The idea of a cashless society may sound like science fiction. Imagine a world where everyone depends on electronic payments made by swipe cards, thumbprints or retinal scans. That type of future took one step closer to reality thanks to a proposal put before the government of Denmark.
The Danish parliament revealed a plan to repeal laws that require retailers to accept cash or currency as payment. Instead, proposals aim to make electronic payments the only way to pay at gas stations, restaurants and clothing retailers by January 2016.
The impetus behind the cashless society movement stems from the spending statistics of Danes. Electronic payments made by credit or debit cards accounted for 84.2 percent of Danish transactions in 2012. E-wallet payments have made significant growth since then. Only Ireland tops Denmark in terms of the popularity of noncash payments.
Supporters of the measure claim electronic payments provide more security for merchants, improve accounting and decrease the amount of time proprietors spend counting cash at the register. Banks spend less time storing, counting and sorting money.
The retail industry stands to be on the front lines of innovation with respect to this Danish proposal. Retailers could have the option to accept the Danish krone as payment, but they do not need to if the proposal becomes law. Other businesses, such as doctor's offices, post offices, hospital cafeterias and dentists, still must accept cash as a form of payment.
The Danish government also stands to gain from purely electronic payments. Tracking payments and collecting taxes become easier, and governments can fight corruption better. Opponents claim a cashless country may marginalize the poor, but many government services for the disadvantaged already use electronic payments and debit cards to distribute benefits.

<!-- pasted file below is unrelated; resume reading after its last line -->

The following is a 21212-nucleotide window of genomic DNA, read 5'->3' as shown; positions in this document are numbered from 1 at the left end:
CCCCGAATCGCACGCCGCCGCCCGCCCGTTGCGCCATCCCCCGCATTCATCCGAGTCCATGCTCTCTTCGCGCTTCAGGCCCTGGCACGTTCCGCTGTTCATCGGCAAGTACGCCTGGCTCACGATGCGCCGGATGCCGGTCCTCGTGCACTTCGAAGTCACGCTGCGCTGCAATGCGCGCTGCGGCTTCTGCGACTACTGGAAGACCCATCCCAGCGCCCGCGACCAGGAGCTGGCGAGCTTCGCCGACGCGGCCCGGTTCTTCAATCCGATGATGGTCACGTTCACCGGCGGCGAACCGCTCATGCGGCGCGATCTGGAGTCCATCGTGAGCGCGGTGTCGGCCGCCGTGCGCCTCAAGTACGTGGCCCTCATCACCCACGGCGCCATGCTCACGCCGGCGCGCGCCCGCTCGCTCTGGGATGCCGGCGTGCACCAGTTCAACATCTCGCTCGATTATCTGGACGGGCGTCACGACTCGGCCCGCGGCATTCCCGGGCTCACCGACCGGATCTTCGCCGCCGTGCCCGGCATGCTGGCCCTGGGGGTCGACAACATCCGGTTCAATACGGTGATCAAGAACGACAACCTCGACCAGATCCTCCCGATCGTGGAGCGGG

Money wears out eventually. Paper currency breaks down and must be reprinted. Moving towards cashless payments saves the Danish government even more taxpayer money by printing less currency and minting fewer coins. Counterfeiters have less sway, and the price of metals would not affect how much money it costs to mint coins. Despite its lack of traditionalism, moving to cashless payments saves money across all demographics.
Danish groups believe not every retailer may suddenly drop cash altogether. The process could be gradual and may take years to spread throughout the country to every retail store.
More and more companies rely on cashless payment systems as a way to accept money for goods and services. PayPal, Google Wallet and Apple Pay have all expanded their reach into the retail sector. Payments made through mobile devices, instead of a card swipe, have become mainstream ways for consumers to check out at registers. Millennials especially enjoy making mobile payments as the younger demographic takes over consumer spending in the United States.
Electronic payments represent the wave of the future. The Danish experiment may have implications for the retail industry throughout the rest of Europe, and perhaps the United States, decades down the road. Cybersecurity and hackers remain two problems the Danish proposal faces if something goes awry with the proposal.
Photo courtesy of hin255 at FreeDigitalPhotos.net